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Skin Cancer: What Young Adults Need to Know

For many teens and young adults, summer is a time to hit the beach or pool and enjoy some outdoor fun. Sunscreen is an afterthought—if it’s thought of at all. After all, only older people can get skin cancer, right?

Not so fast. According to the American Cancer Society, almost 7 percent of melanoma cases diagnosed in 2014 happened in people ages 34 and younger. Melanoma is one of the most common cancers in young adults, especially among women. In fact, the Melanoma Research Foundation reports that melanoma is the leading cause of cancer death for women ages 25 to 30.

Some more scary facts: In 2015, about 74,000 new melanoma cases will be diagnosed in the United States, according to the American Cancer Society. Almost 10,000 people will die from it.

Despite advances in sun safety awareness, many young people are still lax about using sunscreen and practicing other “safe sun” habits. In a CDC survey, only 37 percent of women ages 18 to 29 said they regularly used sunscreen, and only 33 percent of men in the same age range said they wore long sleeves or pants while working outdoors to prevent sunburn. Young people, especially women, are also still very likely to use tanning beds.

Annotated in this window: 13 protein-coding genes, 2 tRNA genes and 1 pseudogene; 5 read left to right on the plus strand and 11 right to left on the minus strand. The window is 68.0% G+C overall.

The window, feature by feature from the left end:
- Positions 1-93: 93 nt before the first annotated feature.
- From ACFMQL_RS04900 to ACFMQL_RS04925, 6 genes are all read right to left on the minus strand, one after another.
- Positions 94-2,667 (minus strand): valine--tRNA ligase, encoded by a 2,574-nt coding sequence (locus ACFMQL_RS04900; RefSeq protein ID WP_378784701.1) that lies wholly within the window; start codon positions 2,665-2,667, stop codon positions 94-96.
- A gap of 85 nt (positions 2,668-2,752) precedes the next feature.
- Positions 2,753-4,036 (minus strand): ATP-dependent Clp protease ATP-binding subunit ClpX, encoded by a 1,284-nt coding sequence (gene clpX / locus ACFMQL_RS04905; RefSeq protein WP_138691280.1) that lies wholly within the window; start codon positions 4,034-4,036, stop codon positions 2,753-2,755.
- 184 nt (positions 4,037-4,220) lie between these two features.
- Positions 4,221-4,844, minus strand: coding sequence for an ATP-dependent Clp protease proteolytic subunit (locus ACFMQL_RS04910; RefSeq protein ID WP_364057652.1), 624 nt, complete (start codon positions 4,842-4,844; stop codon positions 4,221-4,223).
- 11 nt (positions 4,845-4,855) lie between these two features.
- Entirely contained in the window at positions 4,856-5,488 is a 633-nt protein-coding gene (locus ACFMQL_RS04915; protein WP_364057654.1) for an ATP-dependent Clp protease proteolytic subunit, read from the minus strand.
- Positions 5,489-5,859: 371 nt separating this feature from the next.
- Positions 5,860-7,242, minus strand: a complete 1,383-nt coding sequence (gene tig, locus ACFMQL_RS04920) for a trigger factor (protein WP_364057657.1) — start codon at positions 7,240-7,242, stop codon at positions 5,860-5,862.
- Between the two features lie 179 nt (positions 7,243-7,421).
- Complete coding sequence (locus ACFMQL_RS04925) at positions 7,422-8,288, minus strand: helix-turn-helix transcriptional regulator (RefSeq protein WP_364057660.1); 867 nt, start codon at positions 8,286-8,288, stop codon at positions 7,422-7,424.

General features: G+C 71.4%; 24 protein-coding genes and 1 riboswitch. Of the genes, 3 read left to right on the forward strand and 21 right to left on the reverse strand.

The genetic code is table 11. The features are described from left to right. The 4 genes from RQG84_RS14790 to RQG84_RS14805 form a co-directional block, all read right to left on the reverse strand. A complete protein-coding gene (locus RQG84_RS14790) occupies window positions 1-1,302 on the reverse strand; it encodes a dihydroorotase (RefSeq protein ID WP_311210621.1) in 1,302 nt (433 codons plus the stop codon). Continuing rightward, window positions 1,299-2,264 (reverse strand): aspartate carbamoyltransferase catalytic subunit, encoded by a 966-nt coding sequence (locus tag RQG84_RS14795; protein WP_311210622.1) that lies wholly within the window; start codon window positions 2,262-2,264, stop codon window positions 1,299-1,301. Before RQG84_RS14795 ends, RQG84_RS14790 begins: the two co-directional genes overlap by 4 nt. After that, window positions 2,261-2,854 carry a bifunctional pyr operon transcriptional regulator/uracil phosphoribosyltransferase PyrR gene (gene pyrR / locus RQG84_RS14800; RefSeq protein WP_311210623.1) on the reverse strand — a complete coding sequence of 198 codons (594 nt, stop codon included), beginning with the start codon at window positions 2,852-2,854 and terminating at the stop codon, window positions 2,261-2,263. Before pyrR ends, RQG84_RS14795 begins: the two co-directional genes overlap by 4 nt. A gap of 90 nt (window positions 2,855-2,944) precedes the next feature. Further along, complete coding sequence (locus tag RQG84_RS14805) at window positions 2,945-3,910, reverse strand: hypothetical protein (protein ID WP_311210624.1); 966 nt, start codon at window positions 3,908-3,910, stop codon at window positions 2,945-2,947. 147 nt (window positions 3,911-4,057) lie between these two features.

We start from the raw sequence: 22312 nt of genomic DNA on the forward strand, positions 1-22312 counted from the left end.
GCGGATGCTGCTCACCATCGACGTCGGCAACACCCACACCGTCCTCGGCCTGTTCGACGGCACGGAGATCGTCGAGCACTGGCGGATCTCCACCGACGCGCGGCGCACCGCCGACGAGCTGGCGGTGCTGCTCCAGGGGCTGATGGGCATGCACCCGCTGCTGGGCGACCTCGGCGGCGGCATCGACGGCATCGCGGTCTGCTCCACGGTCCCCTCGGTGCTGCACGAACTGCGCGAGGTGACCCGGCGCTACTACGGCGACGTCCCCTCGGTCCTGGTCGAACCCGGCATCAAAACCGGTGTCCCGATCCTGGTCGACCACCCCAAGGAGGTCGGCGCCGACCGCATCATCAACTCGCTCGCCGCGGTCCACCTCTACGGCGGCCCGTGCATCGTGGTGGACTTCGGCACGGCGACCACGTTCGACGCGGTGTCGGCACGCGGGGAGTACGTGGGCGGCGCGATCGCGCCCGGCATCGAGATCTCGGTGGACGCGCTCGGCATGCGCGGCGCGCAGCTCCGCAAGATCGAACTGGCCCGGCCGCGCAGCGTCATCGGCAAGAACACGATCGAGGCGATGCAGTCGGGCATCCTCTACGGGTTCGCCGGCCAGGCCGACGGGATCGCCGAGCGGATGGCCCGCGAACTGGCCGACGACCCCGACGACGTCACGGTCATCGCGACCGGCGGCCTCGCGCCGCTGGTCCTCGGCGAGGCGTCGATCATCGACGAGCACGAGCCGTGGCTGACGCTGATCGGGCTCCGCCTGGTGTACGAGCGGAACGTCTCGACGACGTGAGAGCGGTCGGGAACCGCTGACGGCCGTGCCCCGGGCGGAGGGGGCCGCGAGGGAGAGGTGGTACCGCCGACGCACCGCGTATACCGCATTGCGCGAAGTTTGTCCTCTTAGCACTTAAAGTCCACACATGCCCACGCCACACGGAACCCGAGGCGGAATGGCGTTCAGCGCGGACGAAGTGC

If these facts and figures aren’t convincing enough, take a few minutes to watch a pair of short videos. Samantha’s husband worked outdoors for most of his life, and enjoyed outdoor activities like fishing and hunting. He died of melanoma at the age of 28. Terri loved tanning and using tanning beds when she was younger. Since then, she’s had seven skin care surgeries on her face—one of which required 100 stitches.

For more information on good sun safety practices and skin cancer warning signs, as well as other valuable tips, visit